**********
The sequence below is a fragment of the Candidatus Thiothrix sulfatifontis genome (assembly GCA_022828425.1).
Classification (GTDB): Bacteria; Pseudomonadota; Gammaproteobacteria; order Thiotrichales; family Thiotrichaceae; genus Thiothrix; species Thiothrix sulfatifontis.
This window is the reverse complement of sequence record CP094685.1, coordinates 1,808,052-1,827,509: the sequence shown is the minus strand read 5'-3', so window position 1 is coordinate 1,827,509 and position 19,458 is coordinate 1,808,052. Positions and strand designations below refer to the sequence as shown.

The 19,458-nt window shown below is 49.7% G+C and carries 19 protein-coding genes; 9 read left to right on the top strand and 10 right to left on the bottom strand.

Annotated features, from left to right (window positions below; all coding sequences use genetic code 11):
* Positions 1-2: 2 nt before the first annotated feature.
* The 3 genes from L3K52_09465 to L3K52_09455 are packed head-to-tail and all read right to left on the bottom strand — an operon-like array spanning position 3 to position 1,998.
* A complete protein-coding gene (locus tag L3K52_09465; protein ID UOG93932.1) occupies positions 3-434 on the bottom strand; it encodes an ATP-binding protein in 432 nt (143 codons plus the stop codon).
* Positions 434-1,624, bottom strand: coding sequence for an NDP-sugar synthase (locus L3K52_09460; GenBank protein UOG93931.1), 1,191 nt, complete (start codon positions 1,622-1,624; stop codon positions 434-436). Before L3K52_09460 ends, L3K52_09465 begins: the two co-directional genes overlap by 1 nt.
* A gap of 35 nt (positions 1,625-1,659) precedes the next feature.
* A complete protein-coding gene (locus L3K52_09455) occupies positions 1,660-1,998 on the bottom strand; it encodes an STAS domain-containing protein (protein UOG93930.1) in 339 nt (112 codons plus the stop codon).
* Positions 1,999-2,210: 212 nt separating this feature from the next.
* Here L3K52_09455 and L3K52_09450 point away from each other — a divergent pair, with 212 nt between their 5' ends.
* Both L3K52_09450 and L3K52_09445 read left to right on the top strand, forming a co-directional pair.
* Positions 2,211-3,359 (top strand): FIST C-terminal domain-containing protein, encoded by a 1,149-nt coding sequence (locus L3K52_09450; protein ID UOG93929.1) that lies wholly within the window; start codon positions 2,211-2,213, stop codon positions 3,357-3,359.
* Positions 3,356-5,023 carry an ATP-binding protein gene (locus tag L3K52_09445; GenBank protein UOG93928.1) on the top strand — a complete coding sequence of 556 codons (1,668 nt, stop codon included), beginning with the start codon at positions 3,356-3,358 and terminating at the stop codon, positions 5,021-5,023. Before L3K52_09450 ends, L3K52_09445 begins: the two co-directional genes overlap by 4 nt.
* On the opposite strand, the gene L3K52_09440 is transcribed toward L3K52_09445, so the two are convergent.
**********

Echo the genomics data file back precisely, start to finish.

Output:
The sequence below is a fragment of the Candidatus Thiothrix sulfatifontis genome (assembly GCA_022828425.1).
Classification (GTDB): Bacteria; Pseudomonadota; Gammaproteobacteria; order Thiotrichales; family Thiotrichaceae; genus Thiothrix; species Thiothrix sulfatifontis.
This window is the reverse complement of sequence record CP094685.1, coordinates 1,808,052-1,827,509: the sequence shown is the minus strand read 5'-3', so window position 1 is coordinate 1,827,509 and position 19,458 is coordinate 1,808,052. Positions and strand designations below refer to the sequence as shown.

The 19,458-nt window shown below is 49.7% G+C and carries 19 protein-coding genes; 9 read left to right on the top strand and 10 right to left on the bottom strand.

Annotated features, from left to right (window positions below; all coding sequences use genetic code 11):
* Positions 1-2: 2 nt before the first annotated feature.
* The 3 genes from L3K52_09465 to L3K52_09455 are packed head-to-tail and all read right to left on the bottom strand — an operon-like array spanning position 3 to position 1,998.
* A complete protein-coding gene (locus tag L3K52_09465; protein ID UOG93932.1) occupies positions 3-434 on the bottom strand; it encodes an ATP-binding protein in 432 nt (143 codons plus the stop codon).
* Positions 434-1,624, bottom strand: coding sequence for an NDP-sugar synthase (locus L3K52_09460; GenBank protein UOG93931.1), 1,191 nt, complete (start codon positions 1,622-1,624; stop codon positions 434-436). Before L3K52_09460 ends, L3K52_09465 begins: the two co-directional genes overlap by 1 nt.
* A gap of 35 nt (positions 1,625-1,659) precedes the next feature.
* A complete protein-coding gene (locus L3K52_09455) occupies positions 1,660-1,998 on the bottom strand; it encodes an STAS domain-containing protein (protein UOG93930.1) in 339 nt (112 codons plus the stop codon).
* Positions 1,999-2,210: 212 nt separating this feature from the next.
* Here L3K52_09455 and L3K52_09450 point away from each other — a divergent pair, with 212 nt between their 5' ends.
* Both L3K52_09450 and L3K52_09445 read left to right on the top strand, forming a co-directional pair.
* Positions 2,211-3,359 (top strand): FIST C-terminal domain-containing protein, encoded by a 1,149-nt coding sequence (locus L3K52_09450; protein ID UOG93929.1) that lies wholly within the window; start codon positions 2,211-2,213, stop codon positions 3,357-3,359.
* Positions 3,356-5,023 carry an ATP-binding protein gene (locus tag L3K52_09445; GenBank protein UOG93928.1) on the top strand — a complete coding sequence of 556 codons (1,668 nt, stop codon included), beginning with the start codon at positions 3,356-3,358 and terminating at the stop codon, positions 5,021-5,023. Before L3K52_09450 ends, L3K52_09445 begins: the two co-directional genes overlap by 4 nt.
* On the opposite strand, the gene L3K52_09440 is transcribed toward L3K52_09445, so the two are convergent.